One more note on Shaw: The guy has done a brilliant job building on what Jim Harbaugh did. Stanford is now 7-1 in games decided by six points or less since 2012. Not bad in the post Andrew Luck Era.
•I was in Morgantown for last year's wild Baylor-WVU game. I only got to see a little of the first half of this year's WVU-Baylor game before I had to head to Stanford, but am blown away by what Art Briles' program is doing. In last year's shootout, the Bears had 700 yards of offense. In less than a half Saturday, the Bears had 617 and 56 points. Beyond that, the Bears' D is much improved. Last year, WVU was 12 of 15 on third downs. Deep into the second half, Baylor had held the Mountaineers to 1 of 11.
•Another week, another round of Jameis Winston's wizardry. The Noles QB shredded the No. 25 Maryland Terps, 63-0, by throwing for a career-high 393 yards and five TDs. As dismal as Randy Edsall's first two seasons were at Maryland, his team was actually never thrashed like this in the first two meetings with the Noles till Winston took the field this year against the improved Terps.
"He's an outstanding football player," said Edsall. "We had him a couple of times; one of the things we worked on all week was to tackle him low, wrap his legs, and we didn't do that, we were up high. He made some really good plays and as he started to come out of there (the pocket) our eye discipline in the secondary wasn't very good. We looked back at the quarterback instead of plastering on the receivers and they got some big plays that way. And we didn't do a good job on third down. Third down we were very, very poor on third down. All around it was not a good day."
Winston's now thrown 17 TDs and just 2 INTs to go with a 73 percent completion percentage as a passing efficiency rating of 213.9. Again, for context, when Geno Smith was playing lights out last season and had the 20-0 TD-INT mark, his efficiency rating was 208.3. Winston was the trendy darkhorse Heisman pick many of us reached for when asked about who might be this year's Johnny Manziel. The FSU redshirt freshman has lived up to all of the hype, and that seldom happens.My Heisman top five after this weekend: 1) Manziel, 2) Winston, 3) Marcus Mariota, 4) Tajh Boyd and 5) Teddy Bridgewater.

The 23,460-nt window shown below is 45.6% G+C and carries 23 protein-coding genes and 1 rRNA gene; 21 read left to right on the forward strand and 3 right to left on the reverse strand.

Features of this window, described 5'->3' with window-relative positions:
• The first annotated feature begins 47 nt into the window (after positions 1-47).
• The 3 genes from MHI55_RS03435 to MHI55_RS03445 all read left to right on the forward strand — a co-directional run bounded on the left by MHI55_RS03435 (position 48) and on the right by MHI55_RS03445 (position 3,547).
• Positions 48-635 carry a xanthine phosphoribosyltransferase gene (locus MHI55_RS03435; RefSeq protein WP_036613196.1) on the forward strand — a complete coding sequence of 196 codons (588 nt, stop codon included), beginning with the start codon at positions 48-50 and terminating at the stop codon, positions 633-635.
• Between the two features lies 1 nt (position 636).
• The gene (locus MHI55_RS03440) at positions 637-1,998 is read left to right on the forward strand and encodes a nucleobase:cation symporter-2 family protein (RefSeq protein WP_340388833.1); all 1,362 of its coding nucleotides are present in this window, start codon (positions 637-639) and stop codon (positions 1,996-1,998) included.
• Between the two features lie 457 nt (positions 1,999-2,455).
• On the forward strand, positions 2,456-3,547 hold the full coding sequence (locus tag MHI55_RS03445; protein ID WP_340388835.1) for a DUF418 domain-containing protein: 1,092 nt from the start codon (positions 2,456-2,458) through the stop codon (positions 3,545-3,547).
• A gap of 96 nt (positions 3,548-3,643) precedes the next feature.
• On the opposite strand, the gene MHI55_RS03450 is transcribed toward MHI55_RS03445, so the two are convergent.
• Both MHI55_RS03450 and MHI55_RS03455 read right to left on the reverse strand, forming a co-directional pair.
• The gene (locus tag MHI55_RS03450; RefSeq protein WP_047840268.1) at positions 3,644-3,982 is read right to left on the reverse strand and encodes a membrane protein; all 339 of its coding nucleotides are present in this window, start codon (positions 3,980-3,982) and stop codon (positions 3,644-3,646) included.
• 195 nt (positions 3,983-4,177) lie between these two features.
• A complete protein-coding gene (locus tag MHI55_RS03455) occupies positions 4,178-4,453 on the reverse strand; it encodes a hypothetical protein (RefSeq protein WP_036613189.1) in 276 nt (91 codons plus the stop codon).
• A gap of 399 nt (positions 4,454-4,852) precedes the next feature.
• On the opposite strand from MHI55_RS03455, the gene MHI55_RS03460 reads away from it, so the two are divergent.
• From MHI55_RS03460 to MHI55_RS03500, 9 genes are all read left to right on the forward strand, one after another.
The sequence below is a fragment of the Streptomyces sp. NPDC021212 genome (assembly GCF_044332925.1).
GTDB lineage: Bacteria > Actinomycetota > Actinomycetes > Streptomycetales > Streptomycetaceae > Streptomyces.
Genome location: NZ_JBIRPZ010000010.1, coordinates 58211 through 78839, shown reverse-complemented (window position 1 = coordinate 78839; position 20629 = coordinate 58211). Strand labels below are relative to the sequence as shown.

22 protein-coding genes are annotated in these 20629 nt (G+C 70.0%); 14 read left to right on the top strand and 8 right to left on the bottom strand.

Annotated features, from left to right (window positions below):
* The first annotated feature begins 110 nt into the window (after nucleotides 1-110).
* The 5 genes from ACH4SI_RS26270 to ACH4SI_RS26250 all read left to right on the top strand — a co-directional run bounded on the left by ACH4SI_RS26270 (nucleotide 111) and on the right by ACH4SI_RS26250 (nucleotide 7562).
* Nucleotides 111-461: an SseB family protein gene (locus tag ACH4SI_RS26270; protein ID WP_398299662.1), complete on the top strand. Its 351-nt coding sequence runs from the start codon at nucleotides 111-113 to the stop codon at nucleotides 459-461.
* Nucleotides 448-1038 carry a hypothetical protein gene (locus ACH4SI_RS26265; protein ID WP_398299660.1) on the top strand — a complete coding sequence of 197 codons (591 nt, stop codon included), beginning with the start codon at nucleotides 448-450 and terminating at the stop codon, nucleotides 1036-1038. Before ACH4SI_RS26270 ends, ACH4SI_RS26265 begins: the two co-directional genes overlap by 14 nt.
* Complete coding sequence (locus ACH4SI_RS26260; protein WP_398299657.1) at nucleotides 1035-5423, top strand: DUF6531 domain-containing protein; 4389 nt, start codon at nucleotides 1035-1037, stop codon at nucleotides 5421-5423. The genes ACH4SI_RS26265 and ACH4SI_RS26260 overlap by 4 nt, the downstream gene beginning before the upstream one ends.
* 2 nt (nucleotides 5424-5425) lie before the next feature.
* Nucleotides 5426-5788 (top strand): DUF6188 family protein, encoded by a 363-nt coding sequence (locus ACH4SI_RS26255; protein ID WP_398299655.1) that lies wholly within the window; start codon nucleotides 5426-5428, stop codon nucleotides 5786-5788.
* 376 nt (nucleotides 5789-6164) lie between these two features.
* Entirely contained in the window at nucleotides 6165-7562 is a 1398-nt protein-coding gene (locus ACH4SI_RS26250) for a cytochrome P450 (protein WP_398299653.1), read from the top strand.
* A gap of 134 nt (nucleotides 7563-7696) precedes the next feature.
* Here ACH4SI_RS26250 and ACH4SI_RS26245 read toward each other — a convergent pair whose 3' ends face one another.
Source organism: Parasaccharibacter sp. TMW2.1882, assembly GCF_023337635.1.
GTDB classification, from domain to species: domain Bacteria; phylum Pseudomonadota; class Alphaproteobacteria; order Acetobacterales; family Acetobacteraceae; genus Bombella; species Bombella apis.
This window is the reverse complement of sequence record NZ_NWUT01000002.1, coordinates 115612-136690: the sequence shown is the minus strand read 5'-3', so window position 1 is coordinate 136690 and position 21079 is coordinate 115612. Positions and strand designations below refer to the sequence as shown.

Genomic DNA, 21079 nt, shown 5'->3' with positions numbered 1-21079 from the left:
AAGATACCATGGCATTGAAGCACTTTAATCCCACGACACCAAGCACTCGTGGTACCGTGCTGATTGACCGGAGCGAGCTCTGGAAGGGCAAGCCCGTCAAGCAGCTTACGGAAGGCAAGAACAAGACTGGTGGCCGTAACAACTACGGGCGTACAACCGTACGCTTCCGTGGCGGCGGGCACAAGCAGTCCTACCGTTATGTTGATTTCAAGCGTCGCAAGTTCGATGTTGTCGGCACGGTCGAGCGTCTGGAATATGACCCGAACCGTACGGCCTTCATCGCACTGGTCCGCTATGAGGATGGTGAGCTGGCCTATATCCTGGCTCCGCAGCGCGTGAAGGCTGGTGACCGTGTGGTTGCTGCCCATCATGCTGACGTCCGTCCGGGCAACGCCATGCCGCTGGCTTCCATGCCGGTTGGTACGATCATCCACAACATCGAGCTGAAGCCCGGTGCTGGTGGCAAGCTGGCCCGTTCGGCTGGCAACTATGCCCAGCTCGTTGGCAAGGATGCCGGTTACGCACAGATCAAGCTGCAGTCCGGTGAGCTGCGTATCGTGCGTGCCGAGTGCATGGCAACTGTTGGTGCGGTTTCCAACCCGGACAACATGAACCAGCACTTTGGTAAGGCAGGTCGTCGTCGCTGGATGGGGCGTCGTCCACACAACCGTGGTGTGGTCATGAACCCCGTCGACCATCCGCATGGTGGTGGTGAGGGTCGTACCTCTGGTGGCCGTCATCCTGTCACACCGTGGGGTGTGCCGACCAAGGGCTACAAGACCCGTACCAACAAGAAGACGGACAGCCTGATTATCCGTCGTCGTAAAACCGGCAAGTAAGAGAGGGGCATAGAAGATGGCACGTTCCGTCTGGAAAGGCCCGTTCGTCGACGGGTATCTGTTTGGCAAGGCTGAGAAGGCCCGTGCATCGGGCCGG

•Props to Curtis Johnson, the old ace Miami recruiter, who has Tulane winning some games. The Green Wave beat
•Tennessee has now lost 19 in a row against ranked opponents, but give credit to Butch Jones and the Vols. They gave a beleaguered Georgia team all it could handle in what was a riveting game in Knoxville. The Vols still have games against No. 13 South Carolina and No. 1 Alabama, but I suspect that losing streak isn't going to get much longer than 21.
•There are a quartet of high-profile standout QBs in the SEC: Manziel, AJ McCarron, Aaron Murray and Zach Mettenberger, but Mizzou's James Franklin shouldn't be lost in their wake. He threw four more TDs Saturday in the Tigers' 51-28 romp at Vandy. Franklin, who was banged up last year, reminded people how talented he is in the first month of the season. He has a 13-3 TD-INT ratio while completing 68 percent of his passes up from 59 percent last season. He's also averaging a career-high 5.2 yards per carry for the 5-0 Tigers. Mizzou is averaging 47 points per game, 21 points more than it did in 2012. The Tigers though will step up in class when they play an injury-ravaged Georgia team that is an 11-point favorite.
•Eighteen-and-oh for Urban Meyer. In any league that is impressive.
•For the first time in years, the best league in college football may not be the SEC. Of course, the SEC has seven titles in a row to counter any such claim, but this year might be different -- although, yeah, I know we've heard this before a time or two. Still, the Pac-12 has two top-five teams (Stanford and Oregon) and two more that look like top 15, if not better (UCLA and Washington). Meanwhile, Alabama is a strong No. 1, but all the other powerhouse teams in the West have shaky defenses, and with all of the injuries Georgia and Florida have suffered, the top of the SEC East looks very beatable.
I had this conversation with a couple of friends Saturday and we all agree there's something of a shift in the works this season. Is the Pac-12's middle and bottom as strong as the SEC? Not sure, but whenever people talk best conference they usually are focusing on the top teams, not the bottom.
•Syracuse's Scott Shafer is a really sharp defensive guy who had a lot of success containing some elite college QBs, most notably Geno Smith, but on Saturday Tajh Boyd ate up the Orange, throwing for a school-record 455 yards and a record-tying five TDs in just three quarters of action. Clemson piled up 439 yards in just the first half.
•Beware the Auburn Tigers. It's not just Gus Malzahn's offense that has the Tigers on the path back to the top 20, but his fierce D-line. Saturday, Auburn's defensive front swarmed Ole Miss and had a breakout game. Auburn, which had only four sacks in its first four games, had six with two apiece by Carl Lawson, Dee Ford and Gabe Wright. Of the 14 TFLs the Tigers rang up, 12 were produced by D-linemen and 3.5 came from the freshman Lawson, who will team with fellow rookie Montravius Adams to cause OC's nightmares for the next few years.